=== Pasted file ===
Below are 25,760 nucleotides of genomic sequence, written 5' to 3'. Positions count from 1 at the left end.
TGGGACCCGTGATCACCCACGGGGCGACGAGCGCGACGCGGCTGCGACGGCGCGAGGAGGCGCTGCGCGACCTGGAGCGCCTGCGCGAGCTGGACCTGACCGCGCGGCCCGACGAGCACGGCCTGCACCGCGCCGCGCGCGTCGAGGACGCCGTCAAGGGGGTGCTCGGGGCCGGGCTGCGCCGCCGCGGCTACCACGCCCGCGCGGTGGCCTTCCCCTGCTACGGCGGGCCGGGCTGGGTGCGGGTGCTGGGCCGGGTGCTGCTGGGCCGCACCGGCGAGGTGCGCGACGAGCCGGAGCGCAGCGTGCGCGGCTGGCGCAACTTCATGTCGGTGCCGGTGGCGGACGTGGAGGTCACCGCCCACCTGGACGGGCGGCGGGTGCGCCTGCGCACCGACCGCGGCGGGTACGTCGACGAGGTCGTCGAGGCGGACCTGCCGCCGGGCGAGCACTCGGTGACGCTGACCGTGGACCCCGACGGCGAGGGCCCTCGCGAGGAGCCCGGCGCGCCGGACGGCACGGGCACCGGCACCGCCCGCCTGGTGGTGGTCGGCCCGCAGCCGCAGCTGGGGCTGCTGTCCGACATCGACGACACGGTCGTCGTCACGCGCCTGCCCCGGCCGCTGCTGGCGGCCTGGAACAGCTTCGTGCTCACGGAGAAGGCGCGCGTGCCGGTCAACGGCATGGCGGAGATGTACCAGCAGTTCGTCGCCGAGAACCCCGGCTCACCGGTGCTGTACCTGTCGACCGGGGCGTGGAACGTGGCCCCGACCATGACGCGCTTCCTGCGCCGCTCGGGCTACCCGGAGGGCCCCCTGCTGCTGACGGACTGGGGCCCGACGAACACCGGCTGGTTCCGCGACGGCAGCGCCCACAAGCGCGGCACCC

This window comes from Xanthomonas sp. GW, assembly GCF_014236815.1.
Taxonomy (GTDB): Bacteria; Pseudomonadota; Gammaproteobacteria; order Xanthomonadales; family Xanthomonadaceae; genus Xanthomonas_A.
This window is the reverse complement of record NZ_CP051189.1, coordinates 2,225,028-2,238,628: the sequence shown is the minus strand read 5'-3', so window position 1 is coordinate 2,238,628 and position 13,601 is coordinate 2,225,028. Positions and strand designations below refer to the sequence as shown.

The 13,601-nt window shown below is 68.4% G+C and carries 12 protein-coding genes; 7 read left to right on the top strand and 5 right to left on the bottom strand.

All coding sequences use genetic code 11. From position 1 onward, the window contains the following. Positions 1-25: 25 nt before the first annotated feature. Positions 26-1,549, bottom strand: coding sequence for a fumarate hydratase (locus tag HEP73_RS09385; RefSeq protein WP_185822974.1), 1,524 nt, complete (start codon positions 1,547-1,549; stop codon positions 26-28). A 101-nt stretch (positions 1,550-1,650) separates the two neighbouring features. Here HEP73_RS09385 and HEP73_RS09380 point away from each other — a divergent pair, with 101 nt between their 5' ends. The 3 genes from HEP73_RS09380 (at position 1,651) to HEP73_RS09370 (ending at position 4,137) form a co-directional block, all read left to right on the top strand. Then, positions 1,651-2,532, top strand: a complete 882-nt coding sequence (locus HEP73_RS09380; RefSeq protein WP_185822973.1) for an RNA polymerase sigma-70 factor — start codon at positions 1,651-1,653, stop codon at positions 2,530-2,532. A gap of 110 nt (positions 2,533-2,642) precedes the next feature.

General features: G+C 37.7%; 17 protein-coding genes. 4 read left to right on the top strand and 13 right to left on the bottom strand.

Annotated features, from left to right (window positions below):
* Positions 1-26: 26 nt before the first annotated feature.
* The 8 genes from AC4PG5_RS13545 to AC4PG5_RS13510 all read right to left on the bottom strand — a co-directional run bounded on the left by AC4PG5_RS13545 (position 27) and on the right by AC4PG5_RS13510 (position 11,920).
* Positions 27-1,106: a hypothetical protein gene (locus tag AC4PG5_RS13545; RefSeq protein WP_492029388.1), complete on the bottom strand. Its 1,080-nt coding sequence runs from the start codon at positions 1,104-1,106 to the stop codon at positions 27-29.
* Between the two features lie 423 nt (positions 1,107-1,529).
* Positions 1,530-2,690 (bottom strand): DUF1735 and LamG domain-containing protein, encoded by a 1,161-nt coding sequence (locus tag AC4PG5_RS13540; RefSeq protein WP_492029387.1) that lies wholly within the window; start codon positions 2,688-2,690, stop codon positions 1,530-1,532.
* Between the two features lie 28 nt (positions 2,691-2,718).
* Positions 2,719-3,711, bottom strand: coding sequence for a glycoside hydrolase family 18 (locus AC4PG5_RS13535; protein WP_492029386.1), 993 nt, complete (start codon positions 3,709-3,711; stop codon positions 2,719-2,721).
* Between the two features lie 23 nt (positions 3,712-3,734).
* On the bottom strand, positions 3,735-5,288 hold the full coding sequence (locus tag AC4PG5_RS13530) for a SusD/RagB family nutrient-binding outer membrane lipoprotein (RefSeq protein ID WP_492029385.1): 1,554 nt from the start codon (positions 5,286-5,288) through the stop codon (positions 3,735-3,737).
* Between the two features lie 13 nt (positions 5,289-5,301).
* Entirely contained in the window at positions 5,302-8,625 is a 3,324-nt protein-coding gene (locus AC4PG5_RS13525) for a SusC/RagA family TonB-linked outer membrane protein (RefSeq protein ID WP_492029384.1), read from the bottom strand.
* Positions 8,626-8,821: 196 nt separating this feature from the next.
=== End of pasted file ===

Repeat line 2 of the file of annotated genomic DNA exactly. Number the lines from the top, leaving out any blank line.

TGGGACCCGTGATCACCCACGGGGCGACGAGCGCGACGCGGCTGCGACGGCGCGAGGAGGCGCTGCGCGACCTGGAGCGCCTGCGCGAGCTGGACCTGACCGCGCGGCCCGACGAGCACGGCCTGCACCGCGCCGCGCGCGTCGAGGACGCCGTCAAGGGGGTGCTCGGGGCCGGGCTGCGCCGCCGCGGCTACCACGCCCGCGCGGTGGCCTTCCCCTGCTACGGCGGGCCGGGCTGGGTGCGGGTGCTGGGCCGGGTGCTGCTGGGCCGCACCGGCGAGGTGCGCGACGAGCCGGAGCGCAGCGTGCGCGGCTGGCGCAACTTCATGTCGGTGCCGGTGGCGGACGTGGAGGTCACCGCCCACCTGGACGGGCGGCGGGTGCGCCTGCGCACCGACCGCGGCGGGTACGTCGACGAGGTCGTCGAGGCGGACCTGCCGCCGGGCGAGCACTCGGTGACGCTGACCGTGGACCCCGACGGCGAGGGCCCTCGCGAGGAGCCCGGCGCGCCGGACGGCACGGGCACCGGCACCGCCCGCCTGGTGGTGGTCGGCCCGCAGCCGCAGCTGGGGCTGCTGTCCGACATCGACGACACGGTCGTCGTCACGCGCCTGCCCCGGCCGCTGCTGGCGGCCTGGAACAGCTTCGTGCTCACGGAGAAGGCGCGCGTGCCGGTCAACGGCATGGCGGAGATGTACCAGCAGTTCGTCGCCGAGAACCCCGGCTCACCGGTGCTGTACCTGTCGACCGGGGCGTGGAACGTGGCCCCGACCATGACGCGCTTCCTGCGCCGCTCGGGCTACCCGGAGGGCCCCCTGCTGCTGACGGACTGGGGCCCGACGAACACCGGCTGGTTCCGCGACGGCAGCGCCCACAAGCGCGGCACCC